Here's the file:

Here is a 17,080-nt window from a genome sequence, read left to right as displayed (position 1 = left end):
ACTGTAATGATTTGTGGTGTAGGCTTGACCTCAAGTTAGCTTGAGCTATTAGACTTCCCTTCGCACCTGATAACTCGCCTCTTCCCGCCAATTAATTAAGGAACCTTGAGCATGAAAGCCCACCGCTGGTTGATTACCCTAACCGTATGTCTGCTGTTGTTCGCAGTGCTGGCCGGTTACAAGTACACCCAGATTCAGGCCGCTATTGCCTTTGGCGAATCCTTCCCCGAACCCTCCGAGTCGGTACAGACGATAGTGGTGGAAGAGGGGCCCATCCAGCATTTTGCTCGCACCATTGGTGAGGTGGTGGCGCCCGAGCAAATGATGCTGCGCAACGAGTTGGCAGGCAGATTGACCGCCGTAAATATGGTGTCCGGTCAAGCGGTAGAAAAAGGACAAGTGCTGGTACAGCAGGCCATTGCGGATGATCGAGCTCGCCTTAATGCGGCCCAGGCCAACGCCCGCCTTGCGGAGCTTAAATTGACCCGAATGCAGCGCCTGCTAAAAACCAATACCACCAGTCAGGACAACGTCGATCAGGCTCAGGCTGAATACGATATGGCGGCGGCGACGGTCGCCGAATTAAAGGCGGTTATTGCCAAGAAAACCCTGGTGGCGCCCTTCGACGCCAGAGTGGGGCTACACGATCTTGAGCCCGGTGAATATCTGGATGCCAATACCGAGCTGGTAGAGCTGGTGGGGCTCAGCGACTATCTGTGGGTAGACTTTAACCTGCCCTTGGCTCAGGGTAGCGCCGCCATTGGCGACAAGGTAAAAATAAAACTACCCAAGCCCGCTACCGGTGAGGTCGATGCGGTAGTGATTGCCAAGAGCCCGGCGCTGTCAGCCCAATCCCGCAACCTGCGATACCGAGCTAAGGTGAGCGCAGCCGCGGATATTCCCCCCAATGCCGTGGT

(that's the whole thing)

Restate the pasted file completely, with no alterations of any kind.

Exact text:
Here is a 17,080-nt window from a genome sequence, read left to right as displayed (position 1 = left end):
ACTGTAATGATTTGTGGTGTAGGCTTGACCTCAAGTTAGCTTGAGCTATTAGACTTCCCTTCGCACCTGATAACTCGCCTCTTCCCGCCAATTAATTAAGGAACCTTGAGCATGAAAGCCCACCGCTGGTTGATTACCCTAACCGTATGTCTGCTGTTGTTCGCAGTGCTGGCCGGTTACAAGTACACCCAGATTCAGGCCGCTATTGCCTTTGGCGAATCCTTCCCCGAACCCTCCGAGTCGGTACAGACGATAGTGGTGGAAGAGGGGCCCATCCAGCATTTTGCTCGCACCATTGGTGAGGTGGTGGCGCCCGAGCAAATGATGCTGCGCAACGAGTTGGCAGGCAGATTGACCGCCGTAAATATGGTGTCCGGTCAAGCGGTAGAAAAAGGACAAGTGCTGGTACAGCAGGCCATTGCGGATGATCGAGCTCGCCTTAATGCGGCCCAGGCCAACGCCCGCCTTGCGGAGCTTAAATTGACCCGAATGCAGCGCCTGCTAAAAACCAATACCACCAGTCAGGACAACGTCGATCAGGCTCAGGCTGAATACGATATGGCGGCGGCGACGGTCGCCGAATTAAAGGCGGTTATTGCCAAGAAAACCCTGGTGGCGCCCTTCGACGCCAGAGTGGGGCTACACGATCTTGAGCCCGGTGAATATCTGGATGCCAATACCGAGCTGGTAGAGCTGGTGGGGCTCAGCGACTATCTGTGGGTAGACTTTAACCTGCCCTTGGCTCAGGGTAGCGCCGCCATTGGCGACAAGGTAAAAATAAAACTACCCAAGCCCGCTACCGGTGAGGTCGATGCGGTAGTGATTGCCAAGAGCCCGGCGCTGTCAGCCCAATCCCGCAACCTGCGATACCGAGCTAAGGTGAGCGCAGCCGCGGATATTCCCCCCAATGCCGTGGT